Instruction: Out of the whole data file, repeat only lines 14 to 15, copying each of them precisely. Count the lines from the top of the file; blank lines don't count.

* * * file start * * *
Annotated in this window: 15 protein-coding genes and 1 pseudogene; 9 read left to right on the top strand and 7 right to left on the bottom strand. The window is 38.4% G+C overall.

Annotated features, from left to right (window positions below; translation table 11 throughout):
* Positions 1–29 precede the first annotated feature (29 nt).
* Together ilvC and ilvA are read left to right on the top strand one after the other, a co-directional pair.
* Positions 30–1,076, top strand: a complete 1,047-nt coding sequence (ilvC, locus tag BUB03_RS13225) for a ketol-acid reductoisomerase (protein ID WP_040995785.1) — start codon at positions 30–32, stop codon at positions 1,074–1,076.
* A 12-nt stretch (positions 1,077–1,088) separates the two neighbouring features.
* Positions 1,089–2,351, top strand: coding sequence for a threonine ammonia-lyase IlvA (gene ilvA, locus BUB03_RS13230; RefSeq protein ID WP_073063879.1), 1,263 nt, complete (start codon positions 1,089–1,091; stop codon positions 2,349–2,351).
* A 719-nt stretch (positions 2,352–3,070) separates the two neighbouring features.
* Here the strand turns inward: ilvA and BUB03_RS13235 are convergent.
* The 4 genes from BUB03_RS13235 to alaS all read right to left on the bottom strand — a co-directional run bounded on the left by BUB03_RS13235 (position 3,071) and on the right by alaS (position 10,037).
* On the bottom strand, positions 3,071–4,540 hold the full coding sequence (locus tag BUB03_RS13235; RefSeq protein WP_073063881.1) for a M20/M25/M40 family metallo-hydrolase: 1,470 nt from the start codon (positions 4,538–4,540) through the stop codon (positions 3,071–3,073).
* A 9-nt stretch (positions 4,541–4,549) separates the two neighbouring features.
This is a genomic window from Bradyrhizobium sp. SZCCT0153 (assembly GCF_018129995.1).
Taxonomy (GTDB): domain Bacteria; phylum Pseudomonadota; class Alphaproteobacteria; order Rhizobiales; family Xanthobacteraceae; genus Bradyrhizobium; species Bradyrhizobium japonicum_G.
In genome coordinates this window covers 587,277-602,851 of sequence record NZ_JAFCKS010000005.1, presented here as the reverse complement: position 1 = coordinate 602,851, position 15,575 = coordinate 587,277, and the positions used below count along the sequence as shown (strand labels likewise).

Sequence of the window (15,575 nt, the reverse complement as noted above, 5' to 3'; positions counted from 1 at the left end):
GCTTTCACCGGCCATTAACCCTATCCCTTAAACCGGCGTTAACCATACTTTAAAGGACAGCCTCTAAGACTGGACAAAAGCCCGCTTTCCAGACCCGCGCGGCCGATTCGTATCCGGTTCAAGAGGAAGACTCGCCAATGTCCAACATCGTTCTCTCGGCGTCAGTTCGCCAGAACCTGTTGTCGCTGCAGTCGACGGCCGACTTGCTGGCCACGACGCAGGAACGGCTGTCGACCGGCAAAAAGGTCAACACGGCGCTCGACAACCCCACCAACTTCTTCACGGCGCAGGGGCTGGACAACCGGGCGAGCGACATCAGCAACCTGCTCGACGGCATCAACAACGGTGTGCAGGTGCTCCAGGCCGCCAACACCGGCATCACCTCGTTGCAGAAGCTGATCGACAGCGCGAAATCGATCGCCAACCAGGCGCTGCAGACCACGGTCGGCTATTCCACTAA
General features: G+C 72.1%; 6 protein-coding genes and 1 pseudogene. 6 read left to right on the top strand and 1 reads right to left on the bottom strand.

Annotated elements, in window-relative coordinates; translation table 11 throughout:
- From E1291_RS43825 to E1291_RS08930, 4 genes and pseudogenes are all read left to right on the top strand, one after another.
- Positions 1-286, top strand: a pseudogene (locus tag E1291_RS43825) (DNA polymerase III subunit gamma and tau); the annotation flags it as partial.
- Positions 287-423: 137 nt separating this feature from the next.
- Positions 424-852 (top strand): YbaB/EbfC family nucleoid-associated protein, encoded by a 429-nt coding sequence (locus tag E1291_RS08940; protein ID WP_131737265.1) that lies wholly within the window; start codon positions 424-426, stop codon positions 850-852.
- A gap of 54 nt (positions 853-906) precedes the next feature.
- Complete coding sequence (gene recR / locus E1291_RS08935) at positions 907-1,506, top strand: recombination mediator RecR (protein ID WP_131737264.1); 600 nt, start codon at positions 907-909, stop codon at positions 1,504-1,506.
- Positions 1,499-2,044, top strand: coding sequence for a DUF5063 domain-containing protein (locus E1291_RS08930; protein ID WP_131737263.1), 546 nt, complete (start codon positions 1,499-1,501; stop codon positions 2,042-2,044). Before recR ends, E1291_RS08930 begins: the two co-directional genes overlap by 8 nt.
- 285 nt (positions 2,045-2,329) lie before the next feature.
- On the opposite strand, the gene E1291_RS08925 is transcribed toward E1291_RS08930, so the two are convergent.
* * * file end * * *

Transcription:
Taxonomy (GTDB): domain Bacteria; phylum Pseudomonadota; class Alphaproteobacteria; order Rhizobiales; family Xanthobacteraceae; genus Bradyrhizobium; species Bradyrhizobium japonicum_G.
In genome coordinates this window covers 587,277-602,851 of sequence record NZ_JAFCKS010000005.1, presented here as the reverse complement: position 1 = coordinate 602,851, position 15,575 = coordinate 587,277, and the positions used below count along the sequence as shown (strand labels likewise).